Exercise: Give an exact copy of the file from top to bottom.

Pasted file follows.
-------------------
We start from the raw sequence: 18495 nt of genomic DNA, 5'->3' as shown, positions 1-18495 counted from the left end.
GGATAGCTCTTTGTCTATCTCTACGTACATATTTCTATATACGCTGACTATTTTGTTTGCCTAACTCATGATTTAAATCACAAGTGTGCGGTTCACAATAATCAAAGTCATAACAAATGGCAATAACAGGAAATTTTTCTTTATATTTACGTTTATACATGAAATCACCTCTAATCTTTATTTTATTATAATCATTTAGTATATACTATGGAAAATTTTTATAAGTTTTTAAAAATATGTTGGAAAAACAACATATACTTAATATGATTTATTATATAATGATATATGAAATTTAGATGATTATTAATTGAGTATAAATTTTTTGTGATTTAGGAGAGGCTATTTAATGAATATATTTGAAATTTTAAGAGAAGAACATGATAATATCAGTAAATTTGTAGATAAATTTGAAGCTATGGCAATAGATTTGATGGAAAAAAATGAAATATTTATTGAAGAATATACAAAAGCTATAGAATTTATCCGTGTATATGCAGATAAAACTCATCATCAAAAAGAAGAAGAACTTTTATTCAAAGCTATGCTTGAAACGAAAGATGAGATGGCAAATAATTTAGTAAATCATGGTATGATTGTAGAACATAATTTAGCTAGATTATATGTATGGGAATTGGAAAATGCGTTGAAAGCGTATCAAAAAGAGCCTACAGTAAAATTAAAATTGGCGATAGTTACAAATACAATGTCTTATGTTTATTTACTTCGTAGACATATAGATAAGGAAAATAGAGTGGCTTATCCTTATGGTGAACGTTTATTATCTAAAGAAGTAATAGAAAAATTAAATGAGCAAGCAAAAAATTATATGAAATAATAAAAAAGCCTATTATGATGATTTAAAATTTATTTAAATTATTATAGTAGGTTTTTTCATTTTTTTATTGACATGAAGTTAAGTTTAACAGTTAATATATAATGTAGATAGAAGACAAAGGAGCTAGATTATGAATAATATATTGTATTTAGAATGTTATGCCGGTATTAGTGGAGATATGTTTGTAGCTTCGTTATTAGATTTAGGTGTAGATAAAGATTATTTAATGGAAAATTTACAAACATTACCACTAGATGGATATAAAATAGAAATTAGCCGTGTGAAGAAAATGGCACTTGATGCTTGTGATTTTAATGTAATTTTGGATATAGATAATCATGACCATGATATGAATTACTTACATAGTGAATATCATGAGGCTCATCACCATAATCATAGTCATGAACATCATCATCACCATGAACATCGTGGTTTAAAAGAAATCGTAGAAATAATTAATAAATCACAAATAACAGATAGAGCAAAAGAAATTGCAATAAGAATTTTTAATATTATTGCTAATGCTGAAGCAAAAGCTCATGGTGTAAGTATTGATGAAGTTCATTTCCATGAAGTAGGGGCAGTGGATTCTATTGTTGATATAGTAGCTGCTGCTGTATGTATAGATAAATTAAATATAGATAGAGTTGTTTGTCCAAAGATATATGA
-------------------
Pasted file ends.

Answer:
We start from the raw sequence: 18495 nt of genomic DNA, 5'->3' as shown, positions 1-18495 counted from the left end.
GGATAGCTCTTTGTCTATCTCTACGTACATATTTCTATATACGCTGACTATTTTGTTTGCCTAACTCATGATTTAAATCACAAGTGTGCGGTTCACAATAATCAAAGTCATAACAAATGGCAATAACAGGAAATTTTTCTTTATATTTACGTTTATACATGAAATCACCTCTAATCTTTATTTTATTATAATCATTTAGTATATACTATGGAAAATTTTTATAAGTTTTTAAAAATATGTTGGAAAAACAACATATACTTAATATGATTTATTATATAATGATATATGAAATTTAGATGATTATTAATTGAGTATAAATTTTTTGTGATTTAGGAGAGGCTATTTAATGAATATATTTGAAATTTTAAGAGAAGAACATGATAATATCAGTAAATTTGTAGATAAATTTGAAGCTATGGCAATAGATTTGATGGAAAAAAATGAAATATTTATTGAAGAATATACAAAAGCTATAGAATTTATCCGTGTATATGCAGATAAAACTCATCATCAAAAAGAAGAAGAACTTTTATTCAAAGCTATGCTTGAAACGAAAGATGAGATGGCAAATAATTTAGTAAATCATGGTATGATTGTAGAACATAATTTAGCTAGATTATATGTATGGGAATTGGAAAATGCGTTGAAAGCGTATCAAAAAGAGCCTACAGTAAAATTAAAATTGGCGATAGTTACAAATACAATGTCTTATGTTTATTTACTTCGTAGACATATAGATAAGGAAAATAGAGTGGCTTATCCTTATGGTGAACGTTTATTATCTAAAGAAGTAATAGAAAAATTAAATGAGCAAGCAAAAAATTATATGAAATAATAAAAAAGCCTATTATGATGATTTAAAATTTATTTAAATTATTATAGTAGGTTTTTTCATTTTTTTATTGACATGAAGTTAAGTTTAACAGTTAATATATAATGTAGATAGAAGACAAAGGAGCTAGATTATGAATAATATATTGTATTTAGAATGTTATGCCGGTATTAGTGGAGATATGTTTGTAGCTTCGTTATTAGATTTAGGTGTAGATAAAGATTATTTAATGGAAAATTTACAAACATTACCACTAGATGGATATAAAATAGAAATTAGCCGTGTGAAGAAAATGGCACTTGATGCTTGTGATTTTAATGTAATTTTGGATATAGATAATCATGACCATGATATGAATTACTTACATAGTGAATATCATGAGGCTCATCACCATAATCATAGTCATGAACATCATCATCACCATGAACATCGTGGTTTAAAAGAAATCGTAGAAATAATTAATAAATCACAAATAACAGATAGAGCAAAAGAAATTGCAATAAGAATTTTTAATATTATTGCTAATGCTGAAGCAAAAGCTCATGGTGTAAGTATTGATGAAGTTCATTTCCATGAAGTAGGGGCAGTGGATTCTATTGTTGATATAGTAGCTGCTGCTGTATGTATAGATAAATTAAATATAGATAGAGTTGTTTGTCCAAAGATATATGA